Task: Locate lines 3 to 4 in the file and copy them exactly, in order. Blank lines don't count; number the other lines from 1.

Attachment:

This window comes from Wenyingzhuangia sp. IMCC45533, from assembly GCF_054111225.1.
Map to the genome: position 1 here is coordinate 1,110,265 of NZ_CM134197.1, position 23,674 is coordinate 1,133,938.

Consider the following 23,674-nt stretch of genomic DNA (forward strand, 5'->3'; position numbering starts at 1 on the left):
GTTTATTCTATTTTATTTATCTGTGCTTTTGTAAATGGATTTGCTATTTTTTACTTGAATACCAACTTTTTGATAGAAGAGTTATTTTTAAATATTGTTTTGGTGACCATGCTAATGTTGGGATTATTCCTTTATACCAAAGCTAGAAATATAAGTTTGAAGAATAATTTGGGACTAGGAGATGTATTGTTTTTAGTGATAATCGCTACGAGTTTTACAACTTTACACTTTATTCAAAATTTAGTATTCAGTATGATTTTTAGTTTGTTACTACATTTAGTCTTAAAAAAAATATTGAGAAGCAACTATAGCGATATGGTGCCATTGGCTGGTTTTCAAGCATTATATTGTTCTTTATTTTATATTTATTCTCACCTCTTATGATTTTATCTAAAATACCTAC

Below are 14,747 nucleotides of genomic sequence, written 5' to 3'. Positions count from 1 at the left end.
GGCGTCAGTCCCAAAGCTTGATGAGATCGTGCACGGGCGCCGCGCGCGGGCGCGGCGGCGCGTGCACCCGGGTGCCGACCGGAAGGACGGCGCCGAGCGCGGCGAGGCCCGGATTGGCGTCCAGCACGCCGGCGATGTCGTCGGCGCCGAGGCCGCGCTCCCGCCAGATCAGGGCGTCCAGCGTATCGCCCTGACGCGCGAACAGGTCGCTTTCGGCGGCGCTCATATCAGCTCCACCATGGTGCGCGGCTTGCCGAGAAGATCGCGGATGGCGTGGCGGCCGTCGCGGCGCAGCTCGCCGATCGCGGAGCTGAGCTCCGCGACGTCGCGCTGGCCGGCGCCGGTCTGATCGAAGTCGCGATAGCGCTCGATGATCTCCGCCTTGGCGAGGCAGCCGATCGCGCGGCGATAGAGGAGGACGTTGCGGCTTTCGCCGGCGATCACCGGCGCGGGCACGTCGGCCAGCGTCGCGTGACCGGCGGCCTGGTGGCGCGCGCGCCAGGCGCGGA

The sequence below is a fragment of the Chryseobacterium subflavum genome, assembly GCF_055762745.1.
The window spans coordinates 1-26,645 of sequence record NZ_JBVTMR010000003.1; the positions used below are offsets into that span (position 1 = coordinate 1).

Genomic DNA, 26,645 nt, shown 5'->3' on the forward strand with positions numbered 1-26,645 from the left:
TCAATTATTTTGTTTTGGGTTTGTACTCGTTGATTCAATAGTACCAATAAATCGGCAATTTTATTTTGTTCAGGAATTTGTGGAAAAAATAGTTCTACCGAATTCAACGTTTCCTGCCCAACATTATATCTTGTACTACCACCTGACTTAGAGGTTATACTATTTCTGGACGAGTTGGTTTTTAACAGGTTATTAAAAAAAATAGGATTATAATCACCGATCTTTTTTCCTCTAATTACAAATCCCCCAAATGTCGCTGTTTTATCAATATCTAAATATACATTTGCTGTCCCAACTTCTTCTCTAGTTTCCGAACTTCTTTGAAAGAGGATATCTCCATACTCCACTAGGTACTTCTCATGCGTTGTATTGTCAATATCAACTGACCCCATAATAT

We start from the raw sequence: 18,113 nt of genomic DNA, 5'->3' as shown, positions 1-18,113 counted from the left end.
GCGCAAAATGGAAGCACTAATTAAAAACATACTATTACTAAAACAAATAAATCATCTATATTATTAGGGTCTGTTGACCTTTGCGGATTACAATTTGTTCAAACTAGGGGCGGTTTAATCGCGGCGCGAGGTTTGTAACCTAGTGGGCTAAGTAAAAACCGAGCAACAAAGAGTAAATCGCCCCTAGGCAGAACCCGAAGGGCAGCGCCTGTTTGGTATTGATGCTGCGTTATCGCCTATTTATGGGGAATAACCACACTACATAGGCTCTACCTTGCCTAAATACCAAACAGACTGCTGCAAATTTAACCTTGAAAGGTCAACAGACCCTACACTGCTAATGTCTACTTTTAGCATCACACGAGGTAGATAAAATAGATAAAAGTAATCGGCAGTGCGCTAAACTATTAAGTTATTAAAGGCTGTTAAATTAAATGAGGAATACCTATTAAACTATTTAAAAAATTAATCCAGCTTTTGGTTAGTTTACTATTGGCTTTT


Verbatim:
Consider the following 23,674-nt stretch of genomic DNA (forward strand, 5'->3'; position numbering starts at 1 on the left):
GTTTATTCTATTTTATTTATCTGTGCTTTTGTAAATGGATTTGCTATTTTTTACTTGAATACCAACTTTTTGATAGAAGAGTTATTTTTAAATATTGTTTTGGTGACCATGCTAATGTTGGGATTATTCCTTTATACCAAAGCTAGAAATATAAGTTTGAAGAATAATTTGGGACTAGGAGATGTATTGTTTTTAGTGATAATCGCTACGAGTTTTACAACTTTACACTTTATTCAAAATTTAGTATTCAGTATGATTTTTAGTTTGTTACTACATTTAGTCTTAAAAAAAATATTGAGAAGCAACTATAGCGATATGGTGCCATTGGCTGGTTTTCAAGCATTATATTGTTCTTTATTTTATATTTATTCTCACCTCTTATGATTTTATCTAAAATACCTAC